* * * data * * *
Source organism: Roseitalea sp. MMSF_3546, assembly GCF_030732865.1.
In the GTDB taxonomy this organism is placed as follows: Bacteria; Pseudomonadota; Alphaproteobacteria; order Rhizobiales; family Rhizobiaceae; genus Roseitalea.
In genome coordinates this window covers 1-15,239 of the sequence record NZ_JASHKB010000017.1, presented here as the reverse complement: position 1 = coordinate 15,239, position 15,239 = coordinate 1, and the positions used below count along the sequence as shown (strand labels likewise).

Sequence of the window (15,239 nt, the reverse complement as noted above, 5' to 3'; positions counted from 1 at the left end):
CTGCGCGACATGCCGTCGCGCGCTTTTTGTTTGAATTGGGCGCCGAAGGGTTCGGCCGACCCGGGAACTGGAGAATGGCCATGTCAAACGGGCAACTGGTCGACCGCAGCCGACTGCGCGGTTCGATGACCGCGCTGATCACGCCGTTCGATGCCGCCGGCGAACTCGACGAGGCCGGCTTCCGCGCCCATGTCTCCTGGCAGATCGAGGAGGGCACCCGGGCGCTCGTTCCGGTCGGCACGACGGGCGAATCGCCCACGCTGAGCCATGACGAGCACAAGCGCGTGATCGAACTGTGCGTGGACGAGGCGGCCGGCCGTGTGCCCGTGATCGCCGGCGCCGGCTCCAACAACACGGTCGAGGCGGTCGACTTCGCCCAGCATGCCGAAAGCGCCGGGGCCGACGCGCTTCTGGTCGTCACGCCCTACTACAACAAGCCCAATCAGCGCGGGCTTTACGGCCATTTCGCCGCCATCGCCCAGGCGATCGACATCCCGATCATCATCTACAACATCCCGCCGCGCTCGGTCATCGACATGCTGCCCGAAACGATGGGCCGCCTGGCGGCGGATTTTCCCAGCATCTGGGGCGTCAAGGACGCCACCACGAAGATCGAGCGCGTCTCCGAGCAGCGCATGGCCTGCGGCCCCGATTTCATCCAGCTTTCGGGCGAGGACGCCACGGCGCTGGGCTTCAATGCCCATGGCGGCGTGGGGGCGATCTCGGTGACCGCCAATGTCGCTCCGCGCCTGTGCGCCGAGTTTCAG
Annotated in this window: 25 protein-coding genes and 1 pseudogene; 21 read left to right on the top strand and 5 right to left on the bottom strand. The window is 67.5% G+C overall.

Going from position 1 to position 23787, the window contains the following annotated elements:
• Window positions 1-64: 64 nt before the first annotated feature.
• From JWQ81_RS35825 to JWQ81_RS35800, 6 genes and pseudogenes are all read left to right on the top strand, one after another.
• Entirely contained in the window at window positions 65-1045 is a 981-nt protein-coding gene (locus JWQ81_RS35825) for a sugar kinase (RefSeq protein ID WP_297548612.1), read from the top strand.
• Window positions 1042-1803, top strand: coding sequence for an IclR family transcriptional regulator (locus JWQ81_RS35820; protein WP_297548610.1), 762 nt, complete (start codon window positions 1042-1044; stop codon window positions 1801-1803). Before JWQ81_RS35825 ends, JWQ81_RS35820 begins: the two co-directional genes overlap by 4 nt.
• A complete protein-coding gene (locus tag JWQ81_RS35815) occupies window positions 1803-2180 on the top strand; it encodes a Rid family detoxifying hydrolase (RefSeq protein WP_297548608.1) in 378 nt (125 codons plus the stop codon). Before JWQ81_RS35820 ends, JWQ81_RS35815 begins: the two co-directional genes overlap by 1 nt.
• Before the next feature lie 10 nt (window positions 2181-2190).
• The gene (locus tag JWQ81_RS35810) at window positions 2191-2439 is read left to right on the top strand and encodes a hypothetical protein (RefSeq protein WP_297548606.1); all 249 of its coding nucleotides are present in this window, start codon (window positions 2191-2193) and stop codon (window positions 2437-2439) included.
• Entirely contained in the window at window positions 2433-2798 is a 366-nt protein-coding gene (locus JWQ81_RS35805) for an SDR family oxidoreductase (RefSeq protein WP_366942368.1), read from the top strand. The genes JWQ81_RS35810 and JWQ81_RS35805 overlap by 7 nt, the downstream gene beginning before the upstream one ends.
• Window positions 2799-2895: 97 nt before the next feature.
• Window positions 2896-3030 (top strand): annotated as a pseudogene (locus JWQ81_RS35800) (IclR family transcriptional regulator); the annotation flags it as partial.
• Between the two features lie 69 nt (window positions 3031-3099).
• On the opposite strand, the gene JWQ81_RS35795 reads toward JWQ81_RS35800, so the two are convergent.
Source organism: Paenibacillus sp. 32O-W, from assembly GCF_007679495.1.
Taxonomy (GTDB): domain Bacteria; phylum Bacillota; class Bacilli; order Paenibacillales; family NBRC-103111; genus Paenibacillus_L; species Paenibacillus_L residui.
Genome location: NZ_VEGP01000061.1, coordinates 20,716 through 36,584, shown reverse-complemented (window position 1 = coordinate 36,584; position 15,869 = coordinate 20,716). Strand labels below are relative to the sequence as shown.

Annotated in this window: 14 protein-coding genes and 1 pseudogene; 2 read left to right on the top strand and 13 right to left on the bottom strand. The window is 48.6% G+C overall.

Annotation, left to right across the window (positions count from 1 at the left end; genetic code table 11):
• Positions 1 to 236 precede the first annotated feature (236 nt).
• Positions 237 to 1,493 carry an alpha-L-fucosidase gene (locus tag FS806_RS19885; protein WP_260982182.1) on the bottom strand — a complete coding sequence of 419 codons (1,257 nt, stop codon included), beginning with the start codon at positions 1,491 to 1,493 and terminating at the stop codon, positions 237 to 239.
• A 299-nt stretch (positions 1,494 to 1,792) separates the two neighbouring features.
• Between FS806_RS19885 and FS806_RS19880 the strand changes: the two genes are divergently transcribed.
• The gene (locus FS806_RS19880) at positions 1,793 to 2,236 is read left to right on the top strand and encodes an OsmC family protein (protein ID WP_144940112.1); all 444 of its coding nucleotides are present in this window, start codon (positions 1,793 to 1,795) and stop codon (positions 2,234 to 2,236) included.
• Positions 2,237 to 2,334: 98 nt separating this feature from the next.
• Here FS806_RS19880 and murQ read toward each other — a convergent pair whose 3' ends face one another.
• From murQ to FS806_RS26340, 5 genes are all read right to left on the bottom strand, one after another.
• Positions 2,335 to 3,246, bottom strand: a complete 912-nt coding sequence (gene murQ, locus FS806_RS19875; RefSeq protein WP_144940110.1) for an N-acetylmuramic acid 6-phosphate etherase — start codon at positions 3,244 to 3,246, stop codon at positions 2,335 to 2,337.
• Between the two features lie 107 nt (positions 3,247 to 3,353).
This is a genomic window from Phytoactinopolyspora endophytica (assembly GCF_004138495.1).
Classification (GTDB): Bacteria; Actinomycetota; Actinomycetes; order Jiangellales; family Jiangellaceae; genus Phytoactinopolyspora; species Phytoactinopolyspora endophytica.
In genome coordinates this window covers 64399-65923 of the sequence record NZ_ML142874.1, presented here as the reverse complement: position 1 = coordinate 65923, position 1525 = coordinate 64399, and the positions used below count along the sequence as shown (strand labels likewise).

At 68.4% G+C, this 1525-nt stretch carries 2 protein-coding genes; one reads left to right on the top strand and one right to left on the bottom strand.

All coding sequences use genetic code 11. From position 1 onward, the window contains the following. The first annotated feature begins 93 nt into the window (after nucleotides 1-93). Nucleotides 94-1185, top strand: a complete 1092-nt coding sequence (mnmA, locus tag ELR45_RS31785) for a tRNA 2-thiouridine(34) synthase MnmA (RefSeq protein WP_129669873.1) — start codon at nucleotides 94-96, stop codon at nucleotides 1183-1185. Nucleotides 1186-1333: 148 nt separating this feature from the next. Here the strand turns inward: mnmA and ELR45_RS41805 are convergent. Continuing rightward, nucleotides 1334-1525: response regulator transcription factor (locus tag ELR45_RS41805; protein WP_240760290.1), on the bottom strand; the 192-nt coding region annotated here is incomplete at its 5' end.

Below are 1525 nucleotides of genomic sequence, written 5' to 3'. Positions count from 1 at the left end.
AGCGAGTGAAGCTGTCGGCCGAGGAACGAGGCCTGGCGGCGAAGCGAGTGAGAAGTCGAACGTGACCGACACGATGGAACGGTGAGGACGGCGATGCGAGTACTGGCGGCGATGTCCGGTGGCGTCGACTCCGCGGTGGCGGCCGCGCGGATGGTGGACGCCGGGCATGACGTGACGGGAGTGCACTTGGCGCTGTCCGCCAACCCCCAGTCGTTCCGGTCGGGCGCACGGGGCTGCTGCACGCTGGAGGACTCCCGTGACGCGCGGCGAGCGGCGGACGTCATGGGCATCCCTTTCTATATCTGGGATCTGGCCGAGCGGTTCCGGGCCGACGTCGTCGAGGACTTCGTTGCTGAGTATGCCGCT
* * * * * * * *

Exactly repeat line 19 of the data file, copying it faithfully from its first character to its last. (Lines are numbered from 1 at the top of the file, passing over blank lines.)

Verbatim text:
• On the opposite strand, the gene JWQ81_RS35795 reads toward JWQ81_RS35800, so the two are convergent.